Author's Note: This is just a little drabble-ish one-shot type thing. I've been watching a lot the show lately, and I just wrote this. I kind of like it, even though it's really short. This is my first Gilmore Girls story ever, so let me know what you think!

Background: This takes place after, well, I'll say after the season three finale, when Jess is in California with his dad.

---

Ballad of Big Nothing

It's at night that he thinks of her.

She's easier to avoid during the day because he can keep himself occupied. He can try and get to know his father better, offer to help at the stand, perhaps try and get Lily to read books of substance, or even read himself, falling inside of a book somehow not as tragic as his own life.

But at night, when he lies on the futon and looks out at the dark blue of the sky, hearing the ocean's waves crash cacophonously against the shore, she never fails to pop into his mind.

He tried to stop it at first. He tried to think of the lyrics to songs, and when that became too easy, he tried to sing songs backwards in his head. Sometimes he'd stay up all night reading because it was the only way he would not think of her, and even then, sometimes she managed to filter through the system, her smile just as innocent as he'd remembered, her eyes just as blue.

But he's come to realize night is safe, and he can be who he wants to be in the dark. He can cry if he damn well wants to, and sometimes he does, silent tears falling down his face, the ghost of her name on his lips.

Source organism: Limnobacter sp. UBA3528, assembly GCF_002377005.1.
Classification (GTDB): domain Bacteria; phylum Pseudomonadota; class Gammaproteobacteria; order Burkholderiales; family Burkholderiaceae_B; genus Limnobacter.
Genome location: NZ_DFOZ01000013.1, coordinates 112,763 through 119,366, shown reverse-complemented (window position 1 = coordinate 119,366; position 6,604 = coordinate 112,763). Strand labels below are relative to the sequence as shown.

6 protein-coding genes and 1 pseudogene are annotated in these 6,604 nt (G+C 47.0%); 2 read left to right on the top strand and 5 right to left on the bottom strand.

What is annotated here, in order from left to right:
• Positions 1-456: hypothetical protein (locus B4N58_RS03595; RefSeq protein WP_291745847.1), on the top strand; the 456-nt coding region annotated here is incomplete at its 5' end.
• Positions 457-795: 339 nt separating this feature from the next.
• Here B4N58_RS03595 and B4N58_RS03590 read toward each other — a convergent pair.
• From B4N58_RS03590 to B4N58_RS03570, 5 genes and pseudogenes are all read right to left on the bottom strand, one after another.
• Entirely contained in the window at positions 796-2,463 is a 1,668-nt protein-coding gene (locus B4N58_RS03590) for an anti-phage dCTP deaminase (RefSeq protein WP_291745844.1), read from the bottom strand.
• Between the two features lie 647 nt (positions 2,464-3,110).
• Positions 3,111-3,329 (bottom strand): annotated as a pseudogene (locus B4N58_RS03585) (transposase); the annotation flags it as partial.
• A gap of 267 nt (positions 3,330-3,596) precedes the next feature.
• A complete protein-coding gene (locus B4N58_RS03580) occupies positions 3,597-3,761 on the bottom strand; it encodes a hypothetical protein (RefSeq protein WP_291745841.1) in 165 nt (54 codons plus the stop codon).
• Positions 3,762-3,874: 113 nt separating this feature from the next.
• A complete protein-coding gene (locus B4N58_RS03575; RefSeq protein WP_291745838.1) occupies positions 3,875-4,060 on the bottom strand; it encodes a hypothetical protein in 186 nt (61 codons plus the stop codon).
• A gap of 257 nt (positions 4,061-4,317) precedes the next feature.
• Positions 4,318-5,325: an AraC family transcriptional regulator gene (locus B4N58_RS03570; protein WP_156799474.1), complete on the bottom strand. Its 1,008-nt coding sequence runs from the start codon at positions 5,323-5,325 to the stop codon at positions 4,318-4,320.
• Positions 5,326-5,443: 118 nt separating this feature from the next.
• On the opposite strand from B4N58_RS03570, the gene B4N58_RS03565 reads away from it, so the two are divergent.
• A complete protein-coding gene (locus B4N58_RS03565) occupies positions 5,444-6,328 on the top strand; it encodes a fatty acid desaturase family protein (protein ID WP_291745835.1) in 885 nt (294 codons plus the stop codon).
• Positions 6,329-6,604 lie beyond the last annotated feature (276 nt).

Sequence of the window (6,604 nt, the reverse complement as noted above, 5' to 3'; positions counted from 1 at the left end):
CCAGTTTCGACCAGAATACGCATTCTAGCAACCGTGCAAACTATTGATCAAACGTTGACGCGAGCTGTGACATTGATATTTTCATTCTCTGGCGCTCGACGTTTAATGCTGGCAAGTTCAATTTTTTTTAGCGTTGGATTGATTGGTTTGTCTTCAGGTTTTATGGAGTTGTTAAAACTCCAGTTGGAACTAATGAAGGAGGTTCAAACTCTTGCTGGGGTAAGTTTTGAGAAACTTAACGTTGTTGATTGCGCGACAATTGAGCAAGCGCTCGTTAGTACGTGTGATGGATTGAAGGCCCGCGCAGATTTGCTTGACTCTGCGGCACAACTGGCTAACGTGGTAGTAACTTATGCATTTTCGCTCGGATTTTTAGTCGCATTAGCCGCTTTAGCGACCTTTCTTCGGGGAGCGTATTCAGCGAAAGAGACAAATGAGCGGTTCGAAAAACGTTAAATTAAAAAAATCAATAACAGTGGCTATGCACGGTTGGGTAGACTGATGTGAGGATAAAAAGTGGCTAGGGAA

Besides, trying not to think of Rory Gilmore is harder than it seems. Everything in the world reminds him of her. The ocean, obviously the color of her eyes. Not really though. On its best day, not even the ocean can compare; the sound of a car driving by, and he's not really sure why, but there was always something about their relationship that reminded him of cars. Especially the old ones; Lily, because she is so odd and marvelous in her own way with an eclectic mother of her own, he thinks she'll be her own version of Rory someday; and the sound of the wind, because if he closes his eyes sometimes, he can imagine he's back in Stars Hollow with that damn wind tapping at Luke's windowsill, and Rory is so close he could walk to see her if he wanted to. He thinks this must be love.

He'd never told her he loved her before, and he can't remember why. Because he does. She's all he's ever loved (though he has a soft spot for Luke, and even his mom is sometimes okay), and she's the only girl he's ever wanted. He's had plenty, more than his fair share, but the only girl he had ever needed so badly it physically hurt him was her.

They would have worked. He knows they would have worked. She would have commuted back and forth from Yale, and he could have repeated his senior year -- it wasn't like he cared what the other students thought. They would have worked. Of this he is so fiercely sure.

He misses her hair and that little dimple underneath her lips, and her lips, always so pouty and pink, and her playful voice, and her reading habits, and her funky coats, and the fact that she can't sing or run or dance, but she tries to do all of the above sometimes, and her innocence, there offered to him for protection.

But she's so far away now, and he can hardly remember exactly what fruit her shampoo smelled like, and sometimes he forgets her strange jokes and sayings. Sometimes he'll remember something that happened between them that hadn't entered his mind in weeks or even months, and it sends a jolt through his heart.

Perhaps he'll never see her again, but for now, at least he still has the night.

Because it's at night that he thinks of her.